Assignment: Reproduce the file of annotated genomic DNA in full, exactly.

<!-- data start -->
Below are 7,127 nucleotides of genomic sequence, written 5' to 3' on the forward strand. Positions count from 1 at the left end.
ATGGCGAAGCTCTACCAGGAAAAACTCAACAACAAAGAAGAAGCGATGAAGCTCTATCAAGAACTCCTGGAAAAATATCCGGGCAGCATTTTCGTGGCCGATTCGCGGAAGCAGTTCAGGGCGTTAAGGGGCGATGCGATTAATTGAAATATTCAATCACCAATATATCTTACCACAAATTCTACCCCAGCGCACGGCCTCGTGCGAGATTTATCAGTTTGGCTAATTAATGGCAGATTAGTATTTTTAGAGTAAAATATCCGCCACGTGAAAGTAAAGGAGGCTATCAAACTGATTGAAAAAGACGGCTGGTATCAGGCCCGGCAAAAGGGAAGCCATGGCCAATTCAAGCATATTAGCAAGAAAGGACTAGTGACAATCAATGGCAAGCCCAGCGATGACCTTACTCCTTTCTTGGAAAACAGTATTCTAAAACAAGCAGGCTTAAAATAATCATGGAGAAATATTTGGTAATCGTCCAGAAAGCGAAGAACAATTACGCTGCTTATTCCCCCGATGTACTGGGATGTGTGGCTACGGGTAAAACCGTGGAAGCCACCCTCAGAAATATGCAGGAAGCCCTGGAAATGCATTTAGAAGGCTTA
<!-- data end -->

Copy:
Below are 7,127 nucleotides of genomic sequence, written 5' to 3' on the forward strand. Positions count from 1 at the left end.
ATGGCGAAGCTCTACCAGGAAAAACTCAACAACAAAGAAGAAGCGATGAAGCTCTATCAAGAACTCCTGGAAAAATATCCGGGCAGCATTTTCGTGGCCGATTCGCGGAAGCAGTTCAGGGCGTTAAGGGGCGATGCGATTAATTGAAATATTCAATCACCAATATATCTTACCACAAATTCTACCCCAGCGCACGGCCTCGTGCGAGATTTATCAGTTTGGCTAATTAATGGCAGATTAGTATTTTTAGAGTAAAATATCCGCCACGTGAAAGTAAAGGAGGCTATCAAACTGATTGAAAAAGACGGCTGGTATCAGGCCCGGCAAAAGGGAAGCCATGGCCAATTCAAGCATATTAGCAAGAAAGGACTAGTGACAATCAATGGCAAGCCCAGCGATGACCTTACTCCTTTCTTGGAAAACAGTATTCTAAAACAAGCAGGCTTAAAATAATCATGGAGAAATATTTGGTAATCGTCCAGAAAGCGAAGAACAATTACGCTGCTTATTCCCCCGATGTACTGGGATGTGTGGCTACGGGTAAAACCGTGGAAGCCACCCTCAGAAATATGCAGGAAGCCCTGGAAATGCATTTAGAAGGCTTA